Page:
“And don’t forget – by this time I would’ve been wearing the same clothes about 20 days. I didn’t have clean clothes.”

Golmier says similar stories are coming out of the St-Jerome detention centre, where there is a prominent Inuit population.

According to Public Security Ministry data, more than 10 per cent of the total population at St-Jerome identifies as First Nations or Inuit. As of Feb. 9, Quebec reported 19 cases of COVID-19 there.

In an email to APTN News, a spokesperson for the province’s Public Security Ministry pointed to a number of “preventative” measures  put in place since the initial COVID-19 outbreak last March.

“Since March 2020, anyone sentenced to intermittent imprisonment has been placed on medical absence. As a result, they are assigned to their home during times when they were to be incarcerated, rather than having to report to the detention facility,” the emailed statement reads.

According to the statement, in May 2020, the ministry also made it possible for certain incarcerated people – mainly those over 65, pregnant, or those nearing the end of their sentence – to serve the remainder under house arrest.

They didn’t provide any hard data indicating how many releases were expedited due to COVID-19.

But Golmier says, from a legal perspective, the release process is not so simple.

“The problem is that when you apply [those conditions] – it concerns very few people. So concretely, I haven’t been observing more releases,” Golmier explained, while specifying only the Parole Board of Quebec has the power to grant early or conditional releases.

“The problem is, the Parole Board of Quebec doesn’t have any policies considering the situation with COVID. So they don’t release more people. They don’t take that into account as a factor,” she added.

Early release is what the Anti-Carceral Group, and Quebec-based Human Rights group, the Ligue des Droits et Libertes (LDL), are pushing for as a risk-management solution.

“We would have believed that the Legault government, the Ministry of Public Security, and the management of detention centres would have learned from the mistakes made during the first wave,” Lucie Lemonde, LDL spokesperson, said in a statement.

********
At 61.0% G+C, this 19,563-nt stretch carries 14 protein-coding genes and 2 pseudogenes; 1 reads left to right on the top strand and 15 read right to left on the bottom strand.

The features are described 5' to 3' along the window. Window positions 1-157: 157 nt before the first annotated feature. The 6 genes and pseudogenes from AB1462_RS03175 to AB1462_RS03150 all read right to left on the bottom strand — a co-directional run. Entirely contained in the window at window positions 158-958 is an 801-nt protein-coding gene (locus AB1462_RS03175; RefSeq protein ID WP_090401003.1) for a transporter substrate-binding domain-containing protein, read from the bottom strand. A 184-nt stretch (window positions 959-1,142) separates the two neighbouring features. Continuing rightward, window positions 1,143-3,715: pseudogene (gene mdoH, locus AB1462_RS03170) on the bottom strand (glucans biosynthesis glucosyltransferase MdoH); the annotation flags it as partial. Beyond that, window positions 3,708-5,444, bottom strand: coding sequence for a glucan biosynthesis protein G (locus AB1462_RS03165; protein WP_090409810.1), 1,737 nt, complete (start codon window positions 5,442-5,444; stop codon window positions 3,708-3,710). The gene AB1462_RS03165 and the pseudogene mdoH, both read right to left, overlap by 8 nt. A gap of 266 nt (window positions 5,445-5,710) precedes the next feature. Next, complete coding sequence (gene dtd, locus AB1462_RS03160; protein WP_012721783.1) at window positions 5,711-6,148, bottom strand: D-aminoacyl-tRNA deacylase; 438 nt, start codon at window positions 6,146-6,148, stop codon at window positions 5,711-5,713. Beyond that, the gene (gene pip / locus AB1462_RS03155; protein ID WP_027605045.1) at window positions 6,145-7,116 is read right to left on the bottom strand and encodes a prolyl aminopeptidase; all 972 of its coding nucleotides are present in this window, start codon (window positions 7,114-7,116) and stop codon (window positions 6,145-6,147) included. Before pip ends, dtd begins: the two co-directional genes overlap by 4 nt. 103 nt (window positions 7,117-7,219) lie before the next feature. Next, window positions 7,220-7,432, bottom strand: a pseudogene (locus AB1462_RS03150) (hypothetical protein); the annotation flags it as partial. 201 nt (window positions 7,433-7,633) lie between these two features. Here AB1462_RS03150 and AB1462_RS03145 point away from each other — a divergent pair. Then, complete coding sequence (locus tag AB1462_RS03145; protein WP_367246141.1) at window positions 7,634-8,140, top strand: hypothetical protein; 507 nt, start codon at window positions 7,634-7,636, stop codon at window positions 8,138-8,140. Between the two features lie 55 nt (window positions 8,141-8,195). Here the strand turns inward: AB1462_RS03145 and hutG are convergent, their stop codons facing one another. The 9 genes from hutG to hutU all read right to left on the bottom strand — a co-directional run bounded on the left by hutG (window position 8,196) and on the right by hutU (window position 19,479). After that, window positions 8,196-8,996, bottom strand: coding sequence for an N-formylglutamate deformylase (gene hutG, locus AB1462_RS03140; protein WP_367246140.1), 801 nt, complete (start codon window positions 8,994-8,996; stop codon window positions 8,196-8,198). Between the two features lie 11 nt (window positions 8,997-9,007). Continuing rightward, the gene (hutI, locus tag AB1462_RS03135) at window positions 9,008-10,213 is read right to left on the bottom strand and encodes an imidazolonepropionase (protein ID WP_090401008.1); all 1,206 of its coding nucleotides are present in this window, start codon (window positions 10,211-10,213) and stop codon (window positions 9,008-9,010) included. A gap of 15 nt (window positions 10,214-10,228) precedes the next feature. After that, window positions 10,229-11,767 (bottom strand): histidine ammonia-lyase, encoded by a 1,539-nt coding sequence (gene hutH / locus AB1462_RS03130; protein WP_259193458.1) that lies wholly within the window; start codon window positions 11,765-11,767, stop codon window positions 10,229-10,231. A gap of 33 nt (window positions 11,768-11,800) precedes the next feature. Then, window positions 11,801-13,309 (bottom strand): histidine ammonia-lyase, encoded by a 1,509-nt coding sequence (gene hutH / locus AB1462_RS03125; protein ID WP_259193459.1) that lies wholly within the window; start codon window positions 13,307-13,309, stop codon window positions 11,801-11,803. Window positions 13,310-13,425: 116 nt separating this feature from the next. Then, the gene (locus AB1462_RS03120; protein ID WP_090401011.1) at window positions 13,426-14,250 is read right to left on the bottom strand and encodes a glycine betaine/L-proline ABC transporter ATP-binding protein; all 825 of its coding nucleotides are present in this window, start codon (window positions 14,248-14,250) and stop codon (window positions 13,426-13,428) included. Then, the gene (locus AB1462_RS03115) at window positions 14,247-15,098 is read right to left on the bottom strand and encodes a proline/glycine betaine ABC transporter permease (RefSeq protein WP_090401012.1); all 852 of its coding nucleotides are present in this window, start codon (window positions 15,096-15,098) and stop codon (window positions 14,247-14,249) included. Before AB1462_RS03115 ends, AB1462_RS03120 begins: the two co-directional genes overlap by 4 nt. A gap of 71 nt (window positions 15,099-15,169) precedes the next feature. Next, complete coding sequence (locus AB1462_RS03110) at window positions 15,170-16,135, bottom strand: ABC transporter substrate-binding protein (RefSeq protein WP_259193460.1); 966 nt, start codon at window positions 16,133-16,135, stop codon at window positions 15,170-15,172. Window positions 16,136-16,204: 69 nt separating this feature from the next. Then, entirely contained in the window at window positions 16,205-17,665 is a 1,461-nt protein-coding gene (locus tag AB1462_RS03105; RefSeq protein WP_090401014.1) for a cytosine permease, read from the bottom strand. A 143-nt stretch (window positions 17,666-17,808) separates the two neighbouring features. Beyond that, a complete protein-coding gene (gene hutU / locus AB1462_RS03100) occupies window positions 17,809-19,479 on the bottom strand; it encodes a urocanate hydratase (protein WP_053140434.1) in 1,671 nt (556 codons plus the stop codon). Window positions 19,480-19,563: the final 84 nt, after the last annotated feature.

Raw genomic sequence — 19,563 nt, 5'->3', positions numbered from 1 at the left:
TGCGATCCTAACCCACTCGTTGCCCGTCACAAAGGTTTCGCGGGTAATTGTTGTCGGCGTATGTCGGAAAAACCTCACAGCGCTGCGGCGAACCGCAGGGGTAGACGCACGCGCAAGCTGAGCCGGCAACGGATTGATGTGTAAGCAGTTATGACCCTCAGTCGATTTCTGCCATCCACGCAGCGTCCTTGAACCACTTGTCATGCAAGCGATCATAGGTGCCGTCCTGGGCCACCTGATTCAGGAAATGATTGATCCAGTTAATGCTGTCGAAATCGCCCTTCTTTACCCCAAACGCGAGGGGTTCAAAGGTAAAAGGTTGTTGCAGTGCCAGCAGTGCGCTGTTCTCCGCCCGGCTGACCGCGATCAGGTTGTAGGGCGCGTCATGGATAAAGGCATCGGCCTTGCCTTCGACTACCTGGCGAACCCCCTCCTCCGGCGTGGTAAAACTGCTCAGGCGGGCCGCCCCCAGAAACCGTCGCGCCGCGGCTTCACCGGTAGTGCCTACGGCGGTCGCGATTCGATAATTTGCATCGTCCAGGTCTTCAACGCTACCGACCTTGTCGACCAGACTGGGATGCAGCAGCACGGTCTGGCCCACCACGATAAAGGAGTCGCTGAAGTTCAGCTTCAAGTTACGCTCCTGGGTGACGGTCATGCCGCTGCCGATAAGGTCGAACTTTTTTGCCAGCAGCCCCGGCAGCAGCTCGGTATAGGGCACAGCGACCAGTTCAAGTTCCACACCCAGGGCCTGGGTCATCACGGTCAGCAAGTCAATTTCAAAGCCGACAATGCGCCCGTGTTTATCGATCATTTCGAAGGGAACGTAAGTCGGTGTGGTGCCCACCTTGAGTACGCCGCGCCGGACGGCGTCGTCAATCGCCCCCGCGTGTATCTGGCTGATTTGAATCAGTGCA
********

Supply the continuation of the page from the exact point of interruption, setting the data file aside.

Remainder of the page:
“Clearly, that is not the case,” she added.

APTN contacted the province’s Health Ministry to inquire about whether the vaccine roll-out would be adjusted to respond to the jail outbreaks.

Following an outbreak in Montreal’s homeless community, for example, surplus doses of the vaccine were re-directed and administered by frontline workers.

In an email, Health Ministry spokesperson Robert Maranda noted, in bold, there have been “no changes” to the priority list – health care workers and seniors remain at the top.

Prison inmates are currently among the fourth-priority group, along with the rest of the general population.

“We’ve repeated this since the beginning: vaccinations depend on the doses received in Quebec,” Maranda stated.

“Quebec remains dependent on the number of doses received from the Federal government, since the latter is responsible for the supply of the vaccine to the provinces and territories,” he added.

However, the risk of infection inside prisons is high – and very real, according to Golmier.

“Most of my clients – the majority – have been contaminated by COVID already,” she said.

“I have a lot of difficulty to understand why, in a democracy like Canada – or in Quebec – that this is happening,” Golmier added.